Light Rail Backed in Report on Purple Line
Tuesday, December 23, 2008
Montgomery County planners yesterday endorsed building a light rail system for the proposed east-west Purple Line and recommended running the trains mostly above ground and next to the Georgetown Branch Trail, a route heavily used by walkers and bicyclists.
The proposed 16-mile link between Montgomery and Prince George's counties would include as many as 22 stations at locations including Bethesda, Silver Spring, the Takoma and Langley Park areas, the University of Maryland's College Park campus and the New Carrollton Amtrak and Metro station.
"We have to grow, and we have to do it in a way that is sustainable," said Tom Autrey, the report's chief author. "The bottom line is that we have to take care of folks in these near suburbs so that we can experience growth in a reasonable way that is less dependent on the auto."
Gov. Martin O'Malley (D) is expected to choose a Purple Line route early next year and determine whether to build a light rail system or a busway, a type of transit system that often uses dedicated bus lanes and whose vehicles get preference at traffic lights. The plan endorsed yesterday by the Montgomery County planning staff calls for a system that would cost about $1.2 billion in 2007 dollars. The staff report is advisory and must be reviewed by the Planning Board and County Council.
County Executive Isiah Leggett (D), a light rail proponent, also is expected to weigh in, but not until he completes an assessment of financing and other data, an aide said.
The Montgomery recommendation is expected to be well received in Prince George's and eastern Montgomery, where residents say they need something better than the slow-moving bus system that is their only east-west transit link to Silver Spring and Bethesda.
"The Purple Line will connect our communities, enhance economic opportunities, take cars off the road and be a great benefit to both counties," said Prince George's County Council member Eric Olson (D-College Park), who represents New Carrollton and surrounding communities.
But the proposal reignited controversy in some communities along the proposed route, whose residents worry that light rail would be a few steps from their back yards.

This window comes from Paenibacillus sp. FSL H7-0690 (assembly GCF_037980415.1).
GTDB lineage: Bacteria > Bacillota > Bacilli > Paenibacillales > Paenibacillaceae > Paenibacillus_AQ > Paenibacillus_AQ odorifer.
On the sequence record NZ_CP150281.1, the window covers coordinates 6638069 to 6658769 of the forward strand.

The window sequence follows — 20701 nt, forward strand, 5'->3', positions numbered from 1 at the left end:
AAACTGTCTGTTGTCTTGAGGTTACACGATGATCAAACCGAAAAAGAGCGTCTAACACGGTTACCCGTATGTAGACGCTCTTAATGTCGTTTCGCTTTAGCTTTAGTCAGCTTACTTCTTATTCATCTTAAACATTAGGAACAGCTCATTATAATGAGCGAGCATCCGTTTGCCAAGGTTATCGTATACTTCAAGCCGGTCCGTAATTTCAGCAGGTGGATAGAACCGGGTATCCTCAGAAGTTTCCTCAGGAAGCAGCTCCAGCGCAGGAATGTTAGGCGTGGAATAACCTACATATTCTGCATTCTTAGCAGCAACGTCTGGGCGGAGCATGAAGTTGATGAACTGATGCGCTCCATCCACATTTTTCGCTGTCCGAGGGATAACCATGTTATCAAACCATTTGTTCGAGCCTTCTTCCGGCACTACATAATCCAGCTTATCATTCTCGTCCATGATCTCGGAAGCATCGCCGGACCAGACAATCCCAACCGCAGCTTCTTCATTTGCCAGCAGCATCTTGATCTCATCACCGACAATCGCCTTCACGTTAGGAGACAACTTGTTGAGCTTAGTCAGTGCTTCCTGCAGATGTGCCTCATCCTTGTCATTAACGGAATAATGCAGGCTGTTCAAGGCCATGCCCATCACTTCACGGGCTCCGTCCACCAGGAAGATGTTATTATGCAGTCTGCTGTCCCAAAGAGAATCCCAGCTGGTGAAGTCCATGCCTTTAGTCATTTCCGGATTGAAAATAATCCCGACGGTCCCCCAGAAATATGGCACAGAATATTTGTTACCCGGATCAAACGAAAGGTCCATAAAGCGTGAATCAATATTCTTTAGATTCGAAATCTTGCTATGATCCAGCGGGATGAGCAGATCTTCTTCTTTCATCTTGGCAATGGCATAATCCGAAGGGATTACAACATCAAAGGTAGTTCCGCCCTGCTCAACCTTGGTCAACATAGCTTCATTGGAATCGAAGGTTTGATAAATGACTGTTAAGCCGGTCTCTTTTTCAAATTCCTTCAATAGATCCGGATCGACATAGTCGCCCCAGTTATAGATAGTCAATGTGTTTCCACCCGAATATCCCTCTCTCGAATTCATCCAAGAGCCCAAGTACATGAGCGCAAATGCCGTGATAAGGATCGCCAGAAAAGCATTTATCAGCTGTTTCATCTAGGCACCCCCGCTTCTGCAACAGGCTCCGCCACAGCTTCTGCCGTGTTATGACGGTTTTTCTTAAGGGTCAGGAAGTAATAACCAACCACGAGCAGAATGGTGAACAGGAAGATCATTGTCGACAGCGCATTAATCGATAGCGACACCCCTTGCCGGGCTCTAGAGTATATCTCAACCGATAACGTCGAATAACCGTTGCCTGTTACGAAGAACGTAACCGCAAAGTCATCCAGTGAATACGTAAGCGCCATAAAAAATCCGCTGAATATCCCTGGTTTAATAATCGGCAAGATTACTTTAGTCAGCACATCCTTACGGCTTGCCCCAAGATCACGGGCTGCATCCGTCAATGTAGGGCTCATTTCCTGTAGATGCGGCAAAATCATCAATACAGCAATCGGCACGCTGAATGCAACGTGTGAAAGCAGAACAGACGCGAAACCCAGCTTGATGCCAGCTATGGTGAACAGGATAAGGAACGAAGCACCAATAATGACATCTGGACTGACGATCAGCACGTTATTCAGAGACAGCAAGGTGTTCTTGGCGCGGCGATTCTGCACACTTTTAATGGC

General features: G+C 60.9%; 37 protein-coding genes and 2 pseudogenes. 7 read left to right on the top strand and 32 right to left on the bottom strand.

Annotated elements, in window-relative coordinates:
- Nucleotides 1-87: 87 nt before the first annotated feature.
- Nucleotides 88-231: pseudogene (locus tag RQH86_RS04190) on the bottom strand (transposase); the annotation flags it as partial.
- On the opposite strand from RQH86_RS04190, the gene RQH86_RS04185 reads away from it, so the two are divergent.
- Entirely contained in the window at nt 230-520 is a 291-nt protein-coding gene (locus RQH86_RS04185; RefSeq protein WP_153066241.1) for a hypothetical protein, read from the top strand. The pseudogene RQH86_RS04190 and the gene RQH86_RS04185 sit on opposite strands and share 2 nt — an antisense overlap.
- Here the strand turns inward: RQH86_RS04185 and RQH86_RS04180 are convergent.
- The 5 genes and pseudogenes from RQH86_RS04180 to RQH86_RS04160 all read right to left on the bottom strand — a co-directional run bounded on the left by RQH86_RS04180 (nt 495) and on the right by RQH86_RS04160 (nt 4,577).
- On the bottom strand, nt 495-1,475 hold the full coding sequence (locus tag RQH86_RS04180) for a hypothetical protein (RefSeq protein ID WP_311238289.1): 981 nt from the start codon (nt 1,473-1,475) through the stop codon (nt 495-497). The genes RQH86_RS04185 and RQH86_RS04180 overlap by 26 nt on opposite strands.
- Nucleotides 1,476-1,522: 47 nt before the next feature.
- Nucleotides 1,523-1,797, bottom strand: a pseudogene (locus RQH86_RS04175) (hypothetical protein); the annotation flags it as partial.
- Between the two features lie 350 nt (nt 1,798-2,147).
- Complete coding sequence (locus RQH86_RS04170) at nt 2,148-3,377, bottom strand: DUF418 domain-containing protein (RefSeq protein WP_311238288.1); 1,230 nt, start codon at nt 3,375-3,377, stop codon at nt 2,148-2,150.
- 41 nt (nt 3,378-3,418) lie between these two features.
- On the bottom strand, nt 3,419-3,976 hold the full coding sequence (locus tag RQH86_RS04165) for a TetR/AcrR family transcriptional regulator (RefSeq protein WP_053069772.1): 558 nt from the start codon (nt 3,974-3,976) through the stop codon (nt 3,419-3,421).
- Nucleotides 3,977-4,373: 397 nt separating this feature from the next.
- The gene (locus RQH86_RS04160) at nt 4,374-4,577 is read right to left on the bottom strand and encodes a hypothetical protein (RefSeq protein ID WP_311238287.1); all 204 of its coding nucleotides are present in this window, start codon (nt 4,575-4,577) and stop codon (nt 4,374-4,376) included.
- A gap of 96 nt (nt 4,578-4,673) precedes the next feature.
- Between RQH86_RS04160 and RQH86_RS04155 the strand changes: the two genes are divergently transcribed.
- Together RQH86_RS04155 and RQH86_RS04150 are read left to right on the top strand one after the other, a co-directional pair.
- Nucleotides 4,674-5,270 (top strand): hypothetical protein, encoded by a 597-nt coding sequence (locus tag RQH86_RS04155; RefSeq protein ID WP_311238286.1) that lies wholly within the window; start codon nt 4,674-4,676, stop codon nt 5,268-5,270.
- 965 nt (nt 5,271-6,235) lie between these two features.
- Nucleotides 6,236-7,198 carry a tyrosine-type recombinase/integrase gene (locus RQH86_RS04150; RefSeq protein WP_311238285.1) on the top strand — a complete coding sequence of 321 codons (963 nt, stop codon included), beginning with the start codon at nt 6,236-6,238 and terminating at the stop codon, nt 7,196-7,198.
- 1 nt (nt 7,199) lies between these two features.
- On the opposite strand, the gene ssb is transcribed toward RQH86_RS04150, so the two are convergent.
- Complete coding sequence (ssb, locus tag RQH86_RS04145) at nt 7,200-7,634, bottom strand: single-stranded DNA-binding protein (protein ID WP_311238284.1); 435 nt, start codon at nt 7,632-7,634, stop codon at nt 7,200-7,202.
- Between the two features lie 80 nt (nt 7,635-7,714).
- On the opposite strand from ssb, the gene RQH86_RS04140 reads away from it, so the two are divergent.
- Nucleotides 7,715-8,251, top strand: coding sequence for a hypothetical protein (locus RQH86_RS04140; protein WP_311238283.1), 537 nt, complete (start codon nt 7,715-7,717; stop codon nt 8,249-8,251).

In Bethesda and Chevy Chase, a coalition of affluent communities, a country club and some trail advocates are pushing to bypass the trail route and create a more northerly alignment that would use rapid buses and terminate at the Medical Center Metro stop, next to the expanding National Naval Medical Center in Bethesda.
Planners instead recommended running the light rail next to the Georgetown Branch Trail, an extension of the Capital Crescent Trail, and proposed expanding the 10-foot-wide trail to 12 feet where possible. They also propose planting additional foliage and finding other ways to buffer neighborhoods from the light rail line.
The western terminus would be in downtown Bethesda, at an as-yet unopened south entrance to the Metro station near Woodmont and Bethesda avenues.
In Silver Spring, some residents near downtown are worried about street-level light rail near their homes and are urging that parts of the route be put underground.
Mark Gabriele, who heads a community association in a neighborhood north of downtown Silver Spring, said he thought a surface route would get caught in "downtown gridlock." Running the system underground in Silver Spring would be more efficient, he said.
In Bethesda, the rail line would use an existing tunnel under Wisconsin Avenue, sharing it with the walking and biking trail, and then follow the trail to Silver Spring. East of Silver Spring, the rail would operate mostly along streets.
Silver Spring would have three stops: at the Metro station at Colesville Road and Georgia Avenue; on 16th Street; and near a proposed library at Fenton and Wayne streets.
The planners dropped a proposed light rail station on Dale Drive, citing ridership studies. Some residents have been strongly opposed to the stop.
Pat Burda, a resident of the Town of Chevy Chase, is among those who favor placing the system closer to the naval hospital. She said the staff-endorsed proposal fails to address "the phenomenal amount of traffic" from the hospital expansion and calls for cutting down too many trees.
"The amount of trees that will be removed is quite devastating," she said.
Ben Ross, a transportation activist, lauded the Montgomery plan but said he thought it underestimated potential ridership.
By 2030, the cheapest busway is predicted to carry people on 40,000 trips daily, and the most expensive light rail line is estimated to reach 68,000 trips, according to a state study.
The state studied eight options, ranging from an $82 million plan to upgrade bus service to a $1.6 billion, high-end light rail system. Autrey said the $1.2 billion plan appears to be the most cost-effective when ridership, time spent traveling, construction and other factors are considered.
Autrey said the Purple Line had been the subject of substantial internal debate, with many staff members worried about the impact on the trail.
"I use the trail, but there are tradeoffs. It is a tough, tough decision, and we don't make this recommendation without understanding what the trail has become to many people," he said.